The Lords of Ourville Park, the Families of d’Estouteville, d’Argouges, de Clamorgan, de la Rivière (XVs-XVIs)
We don’t know when or under what circumstances Ourville Park ceased to belong to the d’Argences family.
Collibeaux de Criquebeuf swore loyalty to the king for Ourville Park on the 14th of November, 1403. He was a member of the celebrated family of d’Estouteville.
The d’Estouteville coat of arms is “Barry of silver and gules of 10 ordinaries of black lions debruised overall, armed, langued, and crowned with gold.”
Henry d’Estouteville (…1205-1218…) married Mahaut also known as Mathilde d’Eu They had two sons: Jean, author of the eldest branch, and Robert, author of the youngest branch of the lords of Criquebeuf-en-Caux near to Fécamp.
The great grandson of Henri d’Estouteville and Mahaut d’Eu, Collard d’Estouteville, son of Pierre, lord of Criquebeuf, and of Alix de Gal, married Alix d’Argences, daughter of Robert, lord of d’Argences, and of Jeanne de la Serre from whom was issued forth:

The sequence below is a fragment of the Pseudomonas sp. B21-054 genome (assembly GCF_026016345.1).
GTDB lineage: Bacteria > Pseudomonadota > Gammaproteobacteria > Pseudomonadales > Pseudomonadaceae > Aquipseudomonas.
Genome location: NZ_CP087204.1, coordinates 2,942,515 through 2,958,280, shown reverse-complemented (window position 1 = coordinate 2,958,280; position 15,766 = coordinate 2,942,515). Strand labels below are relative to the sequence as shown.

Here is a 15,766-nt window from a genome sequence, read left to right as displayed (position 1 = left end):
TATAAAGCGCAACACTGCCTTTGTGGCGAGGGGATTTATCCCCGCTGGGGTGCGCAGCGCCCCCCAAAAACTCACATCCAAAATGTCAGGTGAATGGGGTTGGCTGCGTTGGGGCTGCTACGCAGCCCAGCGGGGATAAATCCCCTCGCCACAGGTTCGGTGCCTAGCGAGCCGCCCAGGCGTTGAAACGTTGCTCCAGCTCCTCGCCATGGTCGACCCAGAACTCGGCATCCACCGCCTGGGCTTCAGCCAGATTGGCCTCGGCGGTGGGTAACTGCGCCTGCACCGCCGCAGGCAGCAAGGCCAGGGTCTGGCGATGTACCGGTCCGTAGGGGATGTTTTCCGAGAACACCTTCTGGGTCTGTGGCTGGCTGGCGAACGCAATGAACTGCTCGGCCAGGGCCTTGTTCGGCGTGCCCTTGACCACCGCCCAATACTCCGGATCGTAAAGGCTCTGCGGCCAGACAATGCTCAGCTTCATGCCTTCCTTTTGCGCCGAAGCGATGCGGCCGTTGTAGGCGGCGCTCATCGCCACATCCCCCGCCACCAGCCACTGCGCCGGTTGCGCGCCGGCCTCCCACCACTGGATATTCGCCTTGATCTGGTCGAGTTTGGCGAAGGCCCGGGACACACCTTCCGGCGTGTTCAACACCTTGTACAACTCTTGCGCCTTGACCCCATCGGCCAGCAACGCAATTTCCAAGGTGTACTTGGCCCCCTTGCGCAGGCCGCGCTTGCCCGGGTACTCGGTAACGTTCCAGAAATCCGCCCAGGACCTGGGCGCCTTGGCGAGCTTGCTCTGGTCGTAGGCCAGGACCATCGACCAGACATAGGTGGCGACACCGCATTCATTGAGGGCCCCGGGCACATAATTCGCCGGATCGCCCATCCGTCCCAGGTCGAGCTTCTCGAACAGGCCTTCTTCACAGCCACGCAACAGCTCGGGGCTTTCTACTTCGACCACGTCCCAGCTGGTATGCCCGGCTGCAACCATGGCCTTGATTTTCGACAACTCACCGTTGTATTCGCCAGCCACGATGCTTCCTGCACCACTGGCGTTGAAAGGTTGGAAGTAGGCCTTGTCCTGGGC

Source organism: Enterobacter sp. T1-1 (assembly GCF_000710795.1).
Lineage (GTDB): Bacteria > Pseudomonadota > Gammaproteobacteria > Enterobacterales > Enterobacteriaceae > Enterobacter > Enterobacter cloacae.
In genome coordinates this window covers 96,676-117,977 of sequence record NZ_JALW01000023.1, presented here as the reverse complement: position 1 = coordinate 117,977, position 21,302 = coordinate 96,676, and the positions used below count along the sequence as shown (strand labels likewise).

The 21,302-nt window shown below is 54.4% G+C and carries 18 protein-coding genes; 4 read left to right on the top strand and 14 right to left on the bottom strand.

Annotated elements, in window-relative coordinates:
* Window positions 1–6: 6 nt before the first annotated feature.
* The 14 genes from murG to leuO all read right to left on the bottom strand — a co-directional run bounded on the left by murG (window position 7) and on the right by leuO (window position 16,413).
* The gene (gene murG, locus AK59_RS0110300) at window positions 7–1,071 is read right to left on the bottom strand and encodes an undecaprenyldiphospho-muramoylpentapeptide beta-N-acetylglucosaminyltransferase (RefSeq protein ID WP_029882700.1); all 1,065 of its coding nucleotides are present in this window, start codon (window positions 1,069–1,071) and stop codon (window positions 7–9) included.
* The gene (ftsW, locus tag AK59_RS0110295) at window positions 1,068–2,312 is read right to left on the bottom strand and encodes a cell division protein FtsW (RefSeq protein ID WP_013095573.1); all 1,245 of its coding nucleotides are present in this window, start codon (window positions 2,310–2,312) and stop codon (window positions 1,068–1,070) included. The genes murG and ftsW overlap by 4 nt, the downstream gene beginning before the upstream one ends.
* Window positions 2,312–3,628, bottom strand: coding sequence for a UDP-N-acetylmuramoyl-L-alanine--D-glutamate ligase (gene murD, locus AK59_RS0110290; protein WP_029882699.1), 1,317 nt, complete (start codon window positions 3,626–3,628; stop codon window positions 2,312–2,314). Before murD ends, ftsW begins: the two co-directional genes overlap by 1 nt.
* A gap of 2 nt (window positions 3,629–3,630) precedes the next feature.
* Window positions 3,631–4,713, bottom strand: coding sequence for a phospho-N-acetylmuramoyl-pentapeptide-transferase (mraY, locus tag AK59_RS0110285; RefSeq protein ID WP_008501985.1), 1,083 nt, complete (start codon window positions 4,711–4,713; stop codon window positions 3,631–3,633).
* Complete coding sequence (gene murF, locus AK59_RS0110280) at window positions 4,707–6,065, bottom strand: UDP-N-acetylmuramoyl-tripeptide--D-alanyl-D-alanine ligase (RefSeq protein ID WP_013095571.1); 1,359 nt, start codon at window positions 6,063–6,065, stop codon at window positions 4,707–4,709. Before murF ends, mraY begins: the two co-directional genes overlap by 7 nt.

-Guillaume, the eldest, knight, lord of Criquebeuf, Chamelles, and de la Serre.
- Collibeaux d’Estouteville (also known as Collibeaux de Criquebeuf), lord of Criquebeuf, Chamelles and de la Serre (following his older brother Guillaume)
He married Jeanne de Missy, Mistress of Missy, Brucourt, du Han, d’Anneville and of the Park, daughter of Colin de Missy and Guillemette Suhart (1).
Collibeaux de Criquebeuf was among the 119 knights of the garrison of Mont-Saint-Michel who, under the orders of Louis d’Estouteville, resisted the English (in 1417, Henry V of England debarked at the mouth of the Touques river, and, in less than two years retook all of Normandy save Mont-Saint-Michel which would remain impregnable).
- Collibeaux de Criquebeuf became lord of the Park by his marriage to Jeanne de Missy, mistress of the Park and various other domains. He swore allegiance to the king of France in 1403. Following the events that ended in the recapture of Normandy by the English (1417-1419), Henri V of England confiscated the fief of the Park and gave it to Jehan d’Argouges because of the rebellion (that is to say, the loyalty to the king of France) of Collibeaux de Criquebeuf.